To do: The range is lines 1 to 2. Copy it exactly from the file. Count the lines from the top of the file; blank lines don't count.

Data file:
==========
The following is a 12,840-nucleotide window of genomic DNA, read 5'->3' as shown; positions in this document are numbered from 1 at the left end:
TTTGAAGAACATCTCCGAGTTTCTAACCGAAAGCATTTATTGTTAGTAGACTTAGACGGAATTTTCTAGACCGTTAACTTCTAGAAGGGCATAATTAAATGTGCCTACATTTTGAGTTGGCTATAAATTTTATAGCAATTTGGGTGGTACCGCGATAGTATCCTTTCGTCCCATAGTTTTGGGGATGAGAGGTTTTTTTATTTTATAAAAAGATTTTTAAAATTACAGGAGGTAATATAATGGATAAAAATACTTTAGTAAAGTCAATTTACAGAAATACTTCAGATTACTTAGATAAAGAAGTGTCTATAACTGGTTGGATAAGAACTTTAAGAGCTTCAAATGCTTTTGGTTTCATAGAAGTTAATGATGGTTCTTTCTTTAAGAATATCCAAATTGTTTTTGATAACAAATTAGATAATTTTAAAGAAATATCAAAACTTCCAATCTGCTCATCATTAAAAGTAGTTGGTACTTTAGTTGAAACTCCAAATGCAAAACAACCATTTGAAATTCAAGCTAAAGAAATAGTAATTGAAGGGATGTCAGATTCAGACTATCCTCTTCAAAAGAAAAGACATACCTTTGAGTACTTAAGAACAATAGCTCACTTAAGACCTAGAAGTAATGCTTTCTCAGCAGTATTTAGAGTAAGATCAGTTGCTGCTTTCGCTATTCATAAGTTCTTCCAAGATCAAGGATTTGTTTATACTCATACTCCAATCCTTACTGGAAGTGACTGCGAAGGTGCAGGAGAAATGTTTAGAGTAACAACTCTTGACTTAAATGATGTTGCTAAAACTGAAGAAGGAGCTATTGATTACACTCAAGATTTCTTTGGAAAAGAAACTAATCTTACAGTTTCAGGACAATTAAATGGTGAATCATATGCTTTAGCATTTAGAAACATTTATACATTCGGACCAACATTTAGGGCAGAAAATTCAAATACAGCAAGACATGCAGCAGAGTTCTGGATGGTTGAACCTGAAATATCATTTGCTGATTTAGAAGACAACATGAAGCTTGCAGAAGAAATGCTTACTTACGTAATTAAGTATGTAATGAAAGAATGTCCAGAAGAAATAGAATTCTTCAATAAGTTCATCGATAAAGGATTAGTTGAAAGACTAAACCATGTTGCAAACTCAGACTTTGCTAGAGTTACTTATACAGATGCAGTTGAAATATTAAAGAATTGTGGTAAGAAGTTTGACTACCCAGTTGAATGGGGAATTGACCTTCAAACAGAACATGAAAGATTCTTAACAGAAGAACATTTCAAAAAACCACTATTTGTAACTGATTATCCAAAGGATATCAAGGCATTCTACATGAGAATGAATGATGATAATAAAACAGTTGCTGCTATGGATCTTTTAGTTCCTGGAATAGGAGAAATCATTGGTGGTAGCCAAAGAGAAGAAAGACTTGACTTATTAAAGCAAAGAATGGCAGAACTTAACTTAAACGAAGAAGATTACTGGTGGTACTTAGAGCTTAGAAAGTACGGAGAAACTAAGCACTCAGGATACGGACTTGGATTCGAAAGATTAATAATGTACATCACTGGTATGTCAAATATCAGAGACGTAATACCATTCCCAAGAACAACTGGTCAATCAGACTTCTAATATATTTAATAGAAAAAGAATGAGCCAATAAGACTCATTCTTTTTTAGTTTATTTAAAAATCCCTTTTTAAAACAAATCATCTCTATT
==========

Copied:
The following is a 12,840-nucleotide window of genomic DNA, read 5'->3' as shown; positions in this document are numbered from 1 at the left end:
TTTGAAGAACATCTCCGAGTTTCTAACCGAAAGCATTTATTGTTAGTAGACTTAGACGGAATTTTCTAGACCGTTAACTTCTAGAAGGGCATAATTAAATGTGCCTACATTTTGAGTTGGCTATAAATTTTATAGCAATTTGGGTGGTACCGCGATAGTATCCTTTCGTCCCATAGTTTTGGGGATGAGAGGTTTTTTTATTTTATAAAAAGATTTTTAAAATTACAGGAGGTAATATAATGGATAAAAATACTTTAGTAAAGTCAATTTACAGAAATACTTCAGATTACTTAGATAAAGAAGTGTCTATAACTGGTTGGATAAGAACTTTAAGAGCTTCAAATGCTTTTGGTTTCATAGAAGTTAATGATGGTTCTTTCTTTAAGAATATCCAAATTGTTTTTGATAACAAATTAGATAATTTTAAAGAAATATCAAAACTTCCAATCTGCTCATCATTAAAAGTAGTTGGTACTTTAGTTGAAACTCCAAATGCAAAACAACCATTTGAAATTCAAGCTAAAGAAATAGTAATTGAAGGGATGTCAGATTCAGACTATCCTCTTCAAAAGAAAAGACATACCTTTGAGTACTTAAGAACAATAGCTCACTTAAGACCTAGAAGTAATGCTTTCTCAGCAGTATTTAGAGTAAGATCAGTTGCTGCTTTCGCTATTCATAAGTTCTTCCAAGATCAAGGATTTGTTTATACTCATACTCCAATCCTTACTGGAAGTGACTGCGAAGGTGCAGGAGAAATGTTTAGAGTAACAACTCTTGACTTAAATGATGTTGCTAAAACTGAAGAAGGAGCTATTGATTACACTCAAGATTTCTTTGGAAAAGAAACTAATCTTACAGTTTCAGGACAATTAAATGGTGAATCATATGCTTTAGCATTTAGAAACATTTATACATTCGGACCAACATTTAGGGCAGAAAATTCAAATACAGCAAGACATGCAGCAGAGTTCTGGATGGTTGAACCTGAAATATCATTTGCTGATTTAGAAGACAACATGAAGCTTGCAGAAGAAATGCTTACTTACGTAATTAAGTATGTAATGAAAGAATGTCCAGAAGAAATAGAATTCTTCAATAAGTTCATCGATAAAGGATTAGTTGAAAGACTAAACCATGTTGCAAACTCAGACTTTGCTAGAGTTACTTATACAGATGCAGTTGAAATATTAAAGAATTGTGGTAAGAAGTTTGACTACCCAGTTGAATGGGGAATTGACCTTCAAACAGAACATGAAAGATTCTTAACAGAAGAACATTTCAAAAAACCACTATTTGTAACTGATTATCCAAAGGATATCAAGGCATTCTACATGAGAATGAATGATGATAATAAAACAGTTGCTGCTATGGATCTTTTAGTTCCTGGAATAGGAGAAATCATTGGTGGTAGCCAAAGAGAAGAAAGACTTGACTTATTAAAGCAAAGAATGGCAGAACTTAACTTAAACGAAGAAGATTACTGGTGGTACTTAGAGCTTAGAAAGTACGGAGAAACTAAGCACTCAGGATACGGACTTGGATTCGAAAGATTAATAATGTACATCACTGGTATGTCAAATATCAGAGACGTAATACCATTCCCAAGAACAACTGGTCAATCAGACTTCTAATATATTTAATAGAAAAAGAATGAGCCAATAAGACTCATTCTTTTTTAGTTTATTTAAAAATCCCTTTTTAAAACAAATCATCTCTATT